It’s Mother’s Day, and while I’m remembering the last ten years of her life, I’m also remembering the prior 44 years of her life when she knew me and raised me to be the woman I am today. She taught me so many lessons, but the best lesson she taught me was gratitude. She’d be proud of me as I always show gratitude for every act of kindness, great or small. With each act of gratitude, I think of her. She taught me that gratitude could be as simple as a written note or a phone call, or something bigger, like a gift certificate for dinner or a favorite store. This is my act of gratitude today, on a day I always called, or wrote, or sent her flowers, or took her out to dinner. Thank you, Mom, for teaching me to be grateful for everything and everyone in my life. I will never forget you.

Our 1981 Wedding with Mom, Dad, and sisters
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Please Mr. Postman. Or Ms. Postman.

When the Beatles sang this song in 1963 (“Please Mr. Postman” – written by William Garrett, Georgia Dobbins, Freddie Gorman, Brian Holland, and Robert Bateman), everyone I knew looked forward to the daily contents within their mail receptacles. Now when the mail is delivered, many of my generation still look for something more than bills Monday through Friday, excluding holidays. The mailman, and also mailwoman, are less respected by the younger generation who rarely write anything in cursive or block letters via snail mail to anyone. Their preferred method of communication is text. Or blog. Maybe emails. Letter writing is a lost art, as well as a dying means of communication.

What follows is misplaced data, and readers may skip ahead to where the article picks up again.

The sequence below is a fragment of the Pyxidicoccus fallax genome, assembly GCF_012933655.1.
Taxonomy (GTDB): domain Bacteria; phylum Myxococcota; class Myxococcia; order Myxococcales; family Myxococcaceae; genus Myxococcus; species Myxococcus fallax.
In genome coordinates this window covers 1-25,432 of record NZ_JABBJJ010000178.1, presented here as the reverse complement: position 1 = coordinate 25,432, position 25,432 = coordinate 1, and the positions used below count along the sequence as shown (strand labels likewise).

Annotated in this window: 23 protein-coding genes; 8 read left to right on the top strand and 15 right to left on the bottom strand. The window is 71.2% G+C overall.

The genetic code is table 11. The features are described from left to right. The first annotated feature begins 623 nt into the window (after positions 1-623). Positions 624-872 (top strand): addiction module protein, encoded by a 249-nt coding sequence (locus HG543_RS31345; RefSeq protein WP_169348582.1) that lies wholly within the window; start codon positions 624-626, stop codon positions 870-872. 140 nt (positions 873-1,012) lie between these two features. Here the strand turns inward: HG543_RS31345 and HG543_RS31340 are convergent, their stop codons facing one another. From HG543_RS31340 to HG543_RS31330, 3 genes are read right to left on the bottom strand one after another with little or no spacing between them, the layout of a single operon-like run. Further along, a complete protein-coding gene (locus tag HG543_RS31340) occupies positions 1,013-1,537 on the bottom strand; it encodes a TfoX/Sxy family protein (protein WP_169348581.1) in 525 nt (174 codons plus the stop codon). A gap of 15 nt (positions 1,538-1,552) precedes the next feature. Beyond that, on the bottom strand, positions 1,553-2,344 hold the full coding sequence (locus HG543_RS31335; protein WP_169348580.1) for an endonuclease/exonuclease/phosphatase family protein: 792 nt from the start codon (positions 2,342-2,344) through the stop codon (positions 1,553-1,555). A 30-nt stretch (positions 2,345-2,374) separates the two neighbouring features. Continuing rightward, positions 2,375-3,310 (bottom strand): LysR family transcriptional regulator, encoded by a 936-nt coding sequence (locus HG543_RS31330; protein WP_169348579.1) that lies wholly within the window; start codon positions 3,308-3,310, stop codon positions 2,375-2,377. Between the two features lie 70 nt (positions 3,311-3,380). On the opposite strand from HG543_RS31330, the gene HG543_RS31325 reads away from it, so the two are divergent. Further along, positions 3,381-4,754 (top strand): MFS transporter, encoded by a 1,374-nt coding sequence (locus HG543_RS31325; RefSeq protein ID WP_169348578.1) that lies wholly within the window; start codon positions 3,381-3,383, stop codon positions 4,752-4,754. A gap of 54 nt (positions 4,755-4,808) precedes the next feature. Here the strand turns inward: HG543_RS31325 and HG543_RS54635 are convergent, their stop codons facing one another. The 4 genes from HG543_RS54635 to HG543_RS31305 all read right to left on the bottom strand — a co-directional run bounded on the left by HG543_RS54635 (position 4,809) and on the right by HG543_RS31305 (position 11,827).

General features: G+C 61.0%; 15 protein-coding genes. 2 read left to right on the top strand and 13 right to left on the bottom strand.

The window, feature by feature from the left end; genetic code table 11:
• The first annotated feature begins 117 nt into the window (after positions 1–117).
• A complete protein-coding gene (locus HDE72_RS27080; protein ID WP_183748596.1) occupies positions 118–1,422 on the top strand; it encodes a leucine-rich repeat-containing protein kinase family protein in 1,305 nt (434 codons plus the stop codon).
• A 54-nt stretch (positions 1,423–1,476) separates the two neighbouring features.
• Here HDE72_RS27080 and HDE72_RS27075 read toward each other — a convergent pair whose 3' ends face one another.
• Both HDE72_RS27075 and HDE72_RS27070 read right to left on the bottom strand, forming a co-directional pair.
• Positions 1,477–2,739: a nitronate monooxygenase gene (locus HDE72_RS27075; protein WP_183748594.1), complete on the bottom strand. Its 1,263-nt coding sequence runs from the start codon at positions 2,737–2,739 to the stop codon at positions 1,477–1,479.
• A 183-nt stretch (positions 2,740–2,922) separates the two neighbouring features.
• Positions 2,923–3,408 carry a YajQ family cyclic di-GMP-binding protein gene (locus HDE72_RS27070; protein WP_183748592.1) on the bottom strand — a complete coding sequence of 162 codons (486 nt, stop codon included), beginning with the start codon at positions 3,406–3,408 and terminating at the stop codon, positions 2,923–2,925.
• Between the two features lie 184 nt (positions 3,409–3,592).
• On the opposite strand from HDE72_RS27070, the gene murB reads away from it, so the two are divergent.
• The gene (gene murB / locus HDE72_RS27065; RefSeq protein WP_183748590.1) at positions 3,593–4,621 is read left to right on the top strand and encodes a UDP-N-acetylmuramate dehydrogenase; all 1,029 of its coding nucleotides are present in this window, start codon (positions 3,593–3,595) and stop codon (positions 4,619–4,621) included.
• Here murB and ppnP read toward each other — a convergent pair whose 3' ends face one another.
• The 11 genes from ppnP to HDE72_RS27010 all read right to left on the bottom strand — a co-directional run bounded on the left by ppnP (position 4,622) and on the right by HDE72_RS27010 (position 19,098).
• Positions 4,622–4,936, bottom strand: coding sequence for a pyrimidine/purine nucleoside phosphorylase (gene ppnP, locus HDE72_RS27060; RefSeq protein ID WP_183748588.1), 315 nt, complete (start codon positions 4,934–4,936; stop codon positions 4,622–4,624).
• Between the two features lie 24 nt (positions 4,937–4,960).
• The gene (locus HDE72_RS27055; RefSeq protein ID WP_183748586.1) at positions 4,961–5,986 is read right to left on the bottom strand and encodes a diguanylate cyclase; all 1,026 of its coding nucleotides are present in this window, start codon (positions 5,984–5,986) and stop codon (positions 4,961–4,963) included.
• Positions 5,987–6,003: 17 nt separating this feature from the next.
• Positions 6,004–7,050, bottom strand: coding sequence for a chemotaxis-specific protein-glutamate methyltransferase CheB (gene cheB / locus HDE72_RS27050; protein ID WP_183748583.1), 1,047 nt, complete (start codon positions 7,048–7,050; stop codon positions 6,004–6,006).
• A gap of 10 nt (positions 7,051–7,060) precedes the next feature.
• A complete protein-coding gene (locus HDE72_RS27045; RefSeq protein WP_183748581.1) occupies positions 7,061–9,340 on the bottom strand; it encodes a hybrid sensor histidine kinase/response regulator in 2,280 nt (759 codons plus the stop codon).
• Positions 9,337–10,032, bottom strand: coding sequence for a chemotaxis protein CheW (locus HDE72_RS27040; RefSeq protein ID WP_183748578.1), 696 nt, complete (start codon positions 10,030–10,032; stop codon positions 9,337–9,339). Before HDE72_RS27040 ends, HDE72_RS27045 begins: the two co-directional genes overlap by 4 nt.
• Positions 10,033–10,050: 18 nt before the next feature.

Recent treasured mail that Nelson delivered.

In the late 1990s, when mail carriers delivered cards and letters to appreciative customers, Kevin Costner starred in a 1997 movie, THE POSTMAN. It was a bleak look at a future in which society breaks down due to a proliferation of violent acts perpetuated by hate groups. War breaks out. The population is decimated by a plague. A drifter, played by Costner, becomes a Postman, offering hope to those who receive old letters he found in a deserted post office. We liked the movie. It did not make a profit. Millions of people may have seen it, but they did not like it. It was deemed a box office failure. Sure, it might have been schmaltzy and corny, but I loved the idea of a postman and his deliveries being an important way for an intelligent, sensible, cohesive world to communicate with one another. It’s still my preferred means of communication.